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Art Collectors

CALIFORNIA | LOCAL
January 19, 2001
Eugenia Butler, 79, art collector and dealer whose innovative galleries helped legitimize edgy contemporary art in the 1960s. Born in Bakersfield, Eugenia Louise Jefferson Butler attended Scripps College in Claremont and was a master sergeant in the Marines during World War II. In 1963, she established Galleria Del Deposito where she introduced Los Angeles to the functional art of European artists Victor Vasserely, Jesus Rafael Soto and Lucio Fontana.
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NEWS
September 13, 1994 | SUZANNE MUCHNIC, TIMES ART WRITER
Frederick R. Weisman, a self-made multimillionaire who amassed a fortune by distributing Toyota automobiles and spent much of that wealth on contemporary art and philanthropy, has died. He was 82. Weisman died Sunday evening at his Holmby Hills estate after a long battle with pancreatic cancer, the family announced Monday.
CALIFORNIA | LOCAL
July 29, 2002 | CHRIS KRAUL, TIMES STAFF WRITER
Dolores Olmedo Patino, a shrewd self-made woman and avid art collector whose museum houses the biggest collections of works by Diego Rivera and Frida Kahlo, died late Saturday of a heart attack at her estate in suburban Xochimilco. She was 94. From humble beginnings in Guerrero state, Olmedo Patino amassed enormous wealth in construction and real estate while cultivating a friendship with the great Mexican muralist Rivera, who died in 1957.
CALIFORNIA | LOCAL
September 3, 1997
Surrounded by drawings of Flash Gordon, Dick Tracy, Krazy Kat and Prince Valiant, retired illustrator and comic art collector Murray Harris died Friday at his home in Simi Valley after suffering a heart attack a month earlier. He was 87. "He was a wonderful, wonderful man," said Monica Daniels of Simi Valley, a close friend. "We'd go to swap meets every Sunday and he'd look for any kind of cartoon or art or book from Walt Disney--that was just the passion inside him."
NEWS
May 12, 1996 | MYRNA OLIVER, TIMES STAFF WRITER
William Nelson Copley, the witty and irreverent painter and collector of surrealist art who once painted Betsy Ross stripping in front of her design of the American flag and titled it "O Say Can You Sew," has died. He was 77. Copley, who signed his work "Cply," died Tuesday at his home in Sugar Loaf Key, Fla., of complications from a stroke. He had retired to Florida about five years ago.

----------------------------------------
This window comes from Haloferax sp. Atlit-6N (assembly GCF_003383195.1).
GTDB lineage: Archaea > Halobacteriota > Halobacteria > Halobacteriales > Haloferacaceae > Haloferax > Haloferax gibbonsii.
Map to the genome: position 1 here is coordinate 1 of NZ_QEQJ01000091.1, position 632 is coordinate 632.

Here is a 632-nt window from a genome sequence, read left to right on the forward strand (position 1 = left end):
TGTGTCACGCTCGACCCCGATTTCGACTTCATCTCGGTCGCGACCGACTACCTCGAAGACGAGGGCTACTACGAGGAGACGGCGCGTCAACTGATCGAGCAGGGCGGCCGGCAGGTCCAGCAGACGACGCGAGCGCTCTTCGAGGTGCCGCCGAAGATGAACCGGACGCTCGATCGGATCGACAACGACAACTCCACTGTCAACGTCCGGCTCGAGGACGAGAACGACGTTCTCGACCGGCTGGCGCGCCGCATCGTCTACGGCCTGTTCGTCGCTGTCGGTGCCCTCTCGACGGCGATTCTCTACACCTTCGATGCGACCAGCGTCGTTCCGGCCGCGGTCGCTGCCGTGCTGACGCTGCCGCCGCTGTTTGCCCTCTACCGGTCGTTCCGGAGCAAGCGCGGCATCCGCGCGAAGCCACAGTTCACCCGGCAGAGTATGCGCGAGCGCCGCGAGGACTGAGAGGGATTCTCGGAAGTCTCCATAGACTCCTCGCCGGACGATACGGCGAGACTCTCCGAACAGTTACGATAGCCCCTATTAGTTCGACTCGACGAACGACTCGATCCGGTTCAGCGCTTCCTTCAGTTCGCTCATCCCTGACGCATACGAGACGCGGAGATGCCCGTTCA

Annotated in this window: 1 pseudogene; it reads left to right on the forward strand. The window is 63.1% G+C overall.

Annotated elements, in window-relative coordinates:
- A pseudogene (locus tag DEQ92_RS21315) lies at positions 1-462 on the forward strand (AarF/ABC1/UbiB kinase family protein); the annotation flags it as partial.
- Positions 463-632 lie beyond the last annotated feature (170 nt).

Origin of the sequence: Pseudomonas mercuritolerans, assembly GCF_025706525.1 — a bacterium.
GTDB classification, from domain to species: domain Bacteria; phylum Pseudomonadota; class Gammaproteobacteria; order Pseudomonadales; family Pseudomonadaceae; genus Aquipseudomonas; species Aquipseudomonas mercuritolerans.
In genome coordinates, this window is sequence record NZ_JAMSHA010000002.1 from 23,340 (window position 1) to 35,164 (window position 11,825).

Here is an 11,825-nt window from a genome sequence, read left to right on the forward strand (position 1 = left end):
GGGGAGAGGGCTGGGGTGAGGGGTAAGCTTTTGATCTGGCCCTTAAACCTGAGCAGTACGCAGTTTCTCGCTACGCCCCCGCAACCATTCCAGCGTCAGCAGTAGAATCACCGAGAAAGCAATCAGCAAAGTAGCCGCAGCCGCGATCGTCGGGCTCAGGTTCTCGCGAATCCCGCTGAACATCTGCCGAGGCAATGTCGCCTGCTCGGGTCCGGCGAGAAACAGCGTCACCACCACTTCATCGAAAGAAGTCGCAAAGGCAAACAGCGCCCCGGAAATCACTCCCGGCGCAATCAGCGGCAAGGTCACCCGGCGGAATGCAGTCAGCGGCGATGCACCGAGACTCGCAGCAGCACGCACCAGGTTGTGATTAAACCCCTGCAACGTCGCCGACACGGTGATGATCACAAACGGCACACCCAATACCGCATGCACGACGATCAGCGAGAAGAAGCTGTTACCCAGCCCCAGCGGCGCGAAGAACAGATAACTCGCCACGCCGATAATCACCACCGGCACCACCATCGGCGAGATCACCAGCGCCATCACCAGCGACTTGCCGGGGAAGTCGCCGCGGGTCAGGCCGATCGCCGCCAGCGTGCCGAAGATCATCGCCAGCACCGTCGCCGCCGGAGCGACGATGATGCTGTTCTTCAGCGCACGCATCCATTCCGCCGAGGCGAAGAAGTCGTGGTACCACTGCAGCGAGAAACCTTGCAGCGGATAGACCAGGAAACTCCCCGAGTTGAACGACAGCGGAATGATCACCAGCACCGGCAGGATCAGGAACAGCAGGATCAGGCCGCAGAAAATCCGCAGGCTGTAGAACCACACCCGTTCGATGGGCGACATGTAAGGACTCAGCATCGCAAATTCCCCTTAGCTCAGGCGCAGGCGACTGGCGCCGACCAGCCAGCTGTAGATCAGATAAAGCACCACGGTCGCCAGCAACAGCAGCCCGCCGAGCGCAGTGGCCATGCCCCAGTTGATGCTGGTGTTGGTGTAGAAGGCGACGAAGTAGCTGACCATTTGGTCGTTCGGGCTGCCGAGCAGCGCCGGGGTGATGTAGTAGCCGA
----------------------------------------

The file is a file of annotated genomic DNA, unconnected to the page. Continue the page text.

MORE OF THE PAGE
CALIFORNIA | LOCAL
April 29, 2002 | MYRNA OLIVER, TIMES STAFF WRITER
Baron Hans Heinrich Thyssen-Bornemisza, billionaire industrialist and man about the world who amassed the finest private art collection second only to that of Britain's Queen Elizabeth II, has died. He was 81. Thyssen died early Saturday of a heart attack at his home in Sant Feliu de Guixols north of Barcelona, Spain, according to an announcement by the Thyssen Museum in Madrid.
NEWS
October 29, 1987 | From Times Wire Services
Victor Ganz, vice president of the Whitney Museum of American Art and an internationally known collector of modern art, is dead of lung cancer. Ganz, 74, was chairman of the Battery Park City Fine Arts Committee and a former member of the museum's advisory panel for the National Endowment for the Arts. He died Sunday at home in New York. He began collecting paintings while still in his teens, and as his holdings increased he was able by the 1940s to accumulate works by Pablo Picasso.
NEWS
March 4, 1994 | From Associated Press
Sir Harold Acton, a writer, art collector and contemporary of some of the century's leading creative and political figures, has died. He was 89. An heir to a British family with deep ties to Italian nobility, Acton died Sunday at his villa, La Pietra, outside Florence. He was the author of more than 25 books, including biographies such as "The Last Medici" in 1932, and accounts of his years as a university professor in China. He also was a renowned art collector and patron.
CALIFORNIA | LOCAL
April 10, 2002
John Hauberg, 85, art collector and benefactor who founded the Pilchuck Glass School and served as president of the Seattle Art Museum, died Friday in Seattle of a heart attack brought on by a bacterial infection. Hauberg grew up in Rock Island, Ill., the son of John Hauberg Sr., who founded the city's Hauberg Indian Museum. After graduating from the University of Washington, the younger Hauberg stayed in Seattle, where he became a civic leader and philanthropist.
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